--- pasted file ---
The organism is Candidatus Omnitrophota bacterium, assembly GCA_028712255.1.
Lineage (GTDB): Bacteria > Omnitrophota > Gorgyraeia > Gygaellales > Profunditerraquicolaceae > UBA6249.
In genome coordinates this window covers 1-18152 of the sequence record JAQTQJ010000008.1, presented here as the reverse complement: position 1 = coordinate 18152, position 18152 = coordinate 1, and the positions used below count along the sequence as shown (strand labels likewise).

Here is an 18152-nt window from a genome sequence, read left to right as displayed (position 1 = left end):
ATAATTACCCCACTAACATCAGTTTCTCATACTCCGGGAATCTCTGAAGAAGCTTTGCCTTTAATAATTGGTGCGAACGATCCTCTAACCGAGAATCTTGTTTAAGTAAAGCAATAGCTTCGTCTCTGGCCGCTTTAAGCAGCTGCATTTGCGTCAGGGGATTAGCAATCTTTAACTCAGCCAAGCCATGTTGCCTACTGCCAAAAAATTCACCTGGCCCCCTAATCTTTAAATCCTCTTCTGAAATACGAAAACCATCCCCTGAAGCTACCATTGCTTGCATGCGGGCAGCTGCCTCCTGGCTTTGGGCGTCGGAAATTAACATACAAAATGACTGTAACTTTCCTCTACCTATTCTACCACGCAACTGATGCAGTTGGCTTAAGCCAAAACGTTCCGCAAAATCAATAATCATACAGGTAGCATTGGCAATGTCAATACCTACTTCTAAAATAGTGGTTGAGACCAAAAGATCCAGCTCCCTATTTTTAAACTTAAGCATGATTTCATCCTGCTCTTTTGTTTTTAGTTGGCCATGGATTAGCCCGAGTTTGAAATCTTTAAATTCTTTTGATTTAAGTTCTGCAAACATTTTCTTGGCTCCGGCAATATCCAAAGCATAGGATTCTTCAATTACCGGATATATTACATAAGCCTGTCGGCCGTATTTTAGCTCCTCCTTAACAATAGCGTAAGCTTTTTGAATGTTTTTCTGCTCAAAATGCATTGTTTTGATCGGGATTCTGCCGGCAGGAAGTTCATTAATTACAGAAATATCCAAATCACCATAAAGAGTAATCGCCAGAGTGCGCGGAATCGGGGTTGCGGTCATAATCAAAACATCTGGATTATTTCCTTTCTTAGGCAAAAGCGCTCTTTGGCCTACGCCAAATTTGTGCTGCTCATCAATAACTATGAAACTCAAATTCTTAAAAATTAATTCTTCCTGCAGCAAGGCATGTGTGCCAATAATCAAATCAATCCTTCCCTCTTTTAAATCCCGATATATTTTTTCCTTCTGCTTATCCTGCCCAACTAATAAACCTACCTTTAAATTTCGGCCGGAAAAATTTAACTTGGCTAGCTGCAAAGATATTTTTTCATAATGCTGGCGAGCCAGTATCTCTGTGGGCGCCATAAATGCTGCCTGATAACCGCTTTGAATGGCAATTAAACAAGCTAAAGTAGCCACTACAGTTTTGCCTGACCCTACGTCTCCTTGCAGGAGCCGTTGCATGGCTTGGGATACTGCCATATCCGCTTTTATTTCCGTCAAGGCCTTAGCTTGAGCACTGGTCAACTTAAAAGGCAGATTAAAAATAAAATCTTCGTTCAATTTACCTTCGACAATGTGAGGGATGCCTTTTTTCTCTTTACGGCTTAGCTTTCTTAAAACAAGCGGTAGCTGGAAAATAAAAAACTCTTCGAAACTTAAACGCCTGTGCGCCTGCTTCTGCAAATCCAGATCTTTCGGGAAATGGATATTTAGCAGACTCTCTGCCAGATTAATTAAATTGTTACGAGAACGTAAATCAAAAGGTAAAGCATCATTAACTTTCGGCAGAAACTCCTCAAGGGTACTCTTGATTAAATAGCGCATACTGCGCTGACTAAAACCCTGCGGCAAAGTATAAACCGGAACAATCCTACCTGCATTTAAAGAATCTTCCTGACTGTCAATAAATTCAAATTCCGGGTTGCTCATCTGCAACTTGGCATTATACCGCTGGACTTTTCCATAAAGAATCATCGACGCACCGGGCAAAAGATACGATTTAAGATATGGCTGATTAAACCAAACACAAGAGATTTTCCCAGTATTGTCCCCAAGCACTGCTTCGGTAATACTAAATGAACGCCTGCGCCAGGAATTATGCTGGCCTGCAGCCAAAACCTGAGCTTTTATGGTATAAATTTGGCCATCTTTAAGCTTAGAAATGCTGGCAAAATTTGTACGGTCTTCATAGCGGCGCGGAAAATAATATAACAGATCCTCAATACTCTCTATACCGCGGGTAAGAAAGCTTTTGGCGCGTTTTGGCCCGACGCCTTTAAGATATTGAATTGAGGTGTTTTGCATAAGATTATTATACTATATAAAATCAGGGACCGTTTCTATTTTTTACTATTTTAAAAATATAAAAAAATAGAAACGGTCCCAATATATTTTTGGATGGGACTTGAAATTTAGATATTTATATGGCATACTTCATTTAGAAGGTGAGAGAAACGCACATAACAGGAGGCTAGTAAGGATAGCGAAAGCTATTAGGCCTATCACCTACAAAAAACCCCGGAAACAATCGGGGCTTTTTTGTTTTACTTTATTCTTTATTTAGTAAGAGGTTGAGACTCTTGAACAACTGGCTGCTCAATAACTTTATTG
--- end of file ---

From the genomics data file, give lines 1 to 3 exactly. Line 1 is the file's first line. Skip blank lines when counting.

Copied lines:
The organism is Candidatus Omnitrophota bacterium, assembly GCA_028712255.1.
Lineage (GTDB): Bacteria > Omnitrophota > Gorgyraeia > Gygaellales > Profunditerraquicolaceae > UBA6249.
In genome coordinates this window covers 1-18152 of the sequence record JAQTQJ010000008.1, presented here as the reverse complement: position 1 = coordinate 18152, position 18152 = coordinate 1, and the positions used below count along the sequence as shown (strand labels likewise).